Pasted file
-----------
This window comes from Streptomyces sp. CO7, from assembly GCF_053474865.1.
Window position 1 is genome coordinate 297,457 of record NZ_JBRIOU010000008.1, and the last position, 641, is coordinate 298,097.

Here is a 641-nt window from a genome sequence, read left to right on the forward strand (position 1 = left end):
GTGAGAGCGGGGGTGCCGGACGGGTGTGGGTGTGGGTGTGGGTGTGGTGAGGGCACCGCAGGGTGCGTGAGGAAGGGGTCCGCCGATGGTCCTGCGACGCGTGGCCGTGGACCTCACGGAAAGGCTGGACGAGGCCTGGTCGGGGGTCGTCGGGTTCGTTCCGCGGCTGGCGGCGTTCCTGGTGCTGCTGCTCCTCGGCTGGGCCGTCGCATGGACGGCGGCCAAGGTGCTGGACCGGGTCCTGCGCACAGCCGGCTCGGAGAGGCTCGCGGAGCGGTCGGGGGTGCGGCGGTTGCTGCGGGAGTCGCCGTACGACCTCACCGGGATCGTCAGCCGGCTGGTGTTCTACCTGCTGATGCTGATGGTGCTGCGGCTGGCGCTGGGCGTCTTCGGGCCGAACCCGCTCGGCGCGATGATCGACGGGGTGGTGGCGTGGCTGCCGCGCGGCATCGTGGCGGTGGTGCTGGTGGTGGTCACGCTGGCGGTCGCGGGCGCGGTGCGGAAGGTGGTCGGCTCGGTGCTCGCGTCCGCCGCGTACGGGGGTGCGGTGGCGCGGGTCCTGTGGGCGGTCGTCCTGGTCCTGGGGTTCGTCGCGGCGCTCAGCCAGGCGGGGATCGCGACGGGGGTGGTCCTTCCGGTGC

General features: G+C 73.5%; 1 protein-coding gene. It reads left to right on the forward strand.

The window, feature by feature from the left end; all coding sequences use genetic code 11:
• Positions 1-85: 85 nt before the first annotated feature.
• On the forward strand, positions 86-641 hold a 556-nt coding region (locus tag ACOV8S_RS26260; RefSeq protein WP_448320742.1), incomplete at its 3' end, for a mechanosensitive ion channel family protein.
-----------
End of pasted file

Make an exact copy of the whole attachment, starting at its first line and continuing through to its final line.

This window comes from Streptomyces sp. CO7, from assembly GCF_053474865.1.
Window position 1 is genome coordinate 297,457 of record NZ_JBRIOU010000008.1, and the last position, 641, is coordinate 298,097.

Here is a 641-nt window from a genome sequence, read left to right on the forward strand (position 1 = left end):
GTGAGAGCGGGGGTGCCGGACGGGTGTGGGTGTGGGTGTGGGTGTGGTGAGGGCACCGCAGGGTGCGTGAGGAAGGGGTCCGCCGATGGTCCTGCGACGCGTGGCCGTGGACCTCACGGAAAGGCTGGACGAGGCCTGGTCGGGGGTCGTCGGGTTCGTTCCGCGGCTGGCGGCGTTCCTGGTGCTGCTGCTCCTCGGCTGGGCCGTCGCATGGACGGCGGCCAAGGTGCTGGACCGGGTCCTGCGCACAGCCGGCTCGGAGAGGCTCGCGGAGCGGTCGGGGGTGCGGCGGTTGCTGCGGGAGTCGCCGTACGACCTCACCGGGATCGTCAGCCGGCTGGTGTTCTACCTGCTGATGCTGATGGTGCTGCGGCTGGCGCTGGGCGTCTTCGGGCCGAACCCGCTCGGCGCGATGATCGACGGGGTGGTGGCGTGGCTGCCGCGCGGCATCGTGGCGGTGGTGCTGGTGGTGGTCACGCTGGCGGTCGCGGGCGCGGTGCGGAAGGTGGTCGGCTCGGTGCTCGCGTCCGCCGCGTACGGGGGTGCGGTGGCGCGGGTCCTGTGGGCGGTCGTCCTGGTCCTGGGGTTCGTCGCGGCGCTCAGCCAGGCGGGGATCGCGACGGGGGTGGTCCTTCCGGTGC

General features: G+C 73.5%; 1 protein-coding gene. It reads left to right on the forward strand.

The window, feature by feature from the left end; all coding sequences use genetic code 11:
• Positions 1-85: 85 nt before the first annotated feature.
• On the forward strand, positions 86-641 hold a 556-nt coding region (locus tag ACOV8S_RS26260; RefSeq protein WP_448320742.1), incomplete at its 3' end, for a mechanosensitive ion channel family protein.